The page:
When Interpol first got together to begin working up the songs for their new (and sixth) studio album, Marauder, they convened at what guitarist Daniel Kessler recalls as a “godsend of a rehearsal space” in New York City.
“It was the Yeah Yeah Yeahs’ room, in a basement on the Bowery, that they decked out as a great little clubhouse,” he says. “You’d go down there and leave New York behind. And then, when you were done, you’d emerge back into the world like a mole from a hole.”
Unfortunately, that godsend of a space didn’t last long. “Some neighbors called the cops on us — twice,” Kessler continues. “And the second time the cops came they were basically like, ‘This is not a suggestion, but we think you guys should go…’”
Where Interpol eventually went was upstate New York, where they recorded Marauder with producer Dave Fridmann (Flaming Lips, Mogwai) at his own Tarbox Road Studios. Though Interpol — Kessler, singer, guitarist and sometimes bassist Paul Banks and drummer Sam Fogarino — had self-produced their last two records, they found working with Fridmann to be a good fit.
“Dave heard the songs we had put together and he understood they had this really strong identity. This energetic, urgent feel, which I guess came from working on them in that less-than-glamorous rehearsal space in New York City,” Kessler says. “He wanted to keep that rawness and liveness, so he had the idea to record everything to tape, and to limit the number of tracks we could do. Once we got comfortable with that method we were very not precious about it. We’d lay down a guitar track and go, ‘Okay, that sounds cool. Let’s keep it and move on.’ It was a very quick process.”
The result is that Marauder “sounds like us playing together in the rehearsal room,” Kessler says. “It’s a really textural record, and there’s a lot of dynamics and atmospherics, but it also jumps off the stereo.” That live, in-the-moment vibe is evident throughout the record; in particular on the first single, "The Rover," which marries the band’s trademark sharp-edged riffs and evocative single-note lines to a jaunty, fuzzed-out rhythm. It’s a rocking, rollicking track that, Kessler says, “has this nice straightness to it. It’s just a pure rock song.”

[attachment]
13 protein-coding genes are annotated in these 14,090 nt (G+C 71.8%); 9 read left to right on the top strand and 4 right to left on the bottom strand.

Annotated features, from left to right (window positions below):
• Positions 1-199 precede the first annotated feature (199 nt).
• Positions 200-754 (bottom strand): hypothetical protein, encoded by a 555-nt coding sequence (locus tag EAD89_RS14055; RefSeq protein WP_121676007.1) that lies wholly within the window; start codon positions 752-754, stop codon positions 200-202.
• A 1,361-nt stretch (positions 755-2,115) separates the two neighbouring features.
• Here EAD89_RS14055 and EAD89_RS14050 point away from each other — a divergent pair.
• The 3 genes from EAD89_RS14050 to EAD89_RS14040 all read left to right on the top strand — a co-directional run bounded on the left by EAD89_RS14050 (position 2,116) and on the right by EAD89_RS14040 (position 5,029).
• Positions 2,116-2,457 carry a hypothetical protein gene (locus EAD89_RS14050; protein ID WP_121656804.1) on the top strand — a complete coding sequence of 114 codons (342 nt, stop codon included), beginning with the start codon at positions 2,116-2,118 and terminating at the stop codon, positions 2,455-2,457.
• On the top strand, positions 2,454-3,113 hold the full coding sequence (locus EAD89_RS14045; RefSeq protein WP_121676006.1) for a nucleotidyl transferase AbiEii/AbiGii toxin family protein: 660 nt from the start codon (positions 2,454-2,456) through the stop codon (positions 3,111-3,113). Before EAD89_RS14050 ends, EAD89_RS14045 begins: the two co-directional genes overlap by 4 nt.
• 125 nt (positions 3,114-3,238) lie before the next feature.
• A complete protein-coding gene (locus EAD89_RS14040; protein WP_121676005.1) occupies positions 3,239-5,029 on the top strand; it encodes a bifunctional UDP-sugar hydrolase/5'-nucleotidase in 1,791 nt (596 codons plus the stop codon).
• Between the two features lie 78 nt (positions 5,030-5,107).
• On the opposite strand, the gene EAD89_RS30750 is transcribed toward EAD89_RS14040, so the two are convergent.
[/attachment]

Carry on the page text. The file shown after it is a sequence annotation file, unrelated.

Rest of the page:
When it came to Kessler’s gear on the record, he kept things fairly straight and pure as well. His main setup was a late-Sixties Epiphone Casino played through a Fender Princeton Reverb, which was augmented by either a Vox AC-30 or a Fender Deluxe, depending on the tune. As for effects, he says that was more Banks’ department. “I’m not a big pedal dude,” he says. “I just go for a classic amp sound that wraps nicely around a semi-hollow body guitar. That feels like home to me.”
In an unusual move, even as Interpol were working on Marauder, they took time out to launch a four-month tour to celebrate the 15th anniversary of their seminal debut album, 2002’s Turn On the Bright Lights. According to Kessler, the act of going out and playing old music actually helped them with their new music. “Because when we went into the studio we were really tight from playing live,” he says, then laughs. “Ironically, it felt like a healthy exercise to go back and play your first record in order to record your latest record.”
And while Interpol have undergone member changes and other musical shifts in the decade-and-a-half since Bright Lights, Kessler says that other things haven’t changed so much. “I remember leaving some of those early Marauder rehearsals in New York and feeling like I was walking on air in a way that reminded me of times I’d had in the early days of Interpol after we’d come up with a new song,” he says. “To me that’s symbolic of the fact that we’re still hitting new frontiers, and that it’s still an exciting time to be a part of this band.”
Interpol's brand-new album, Marauder, was released August 24 via Matador. Check out interpolnyc.com for more information about the band.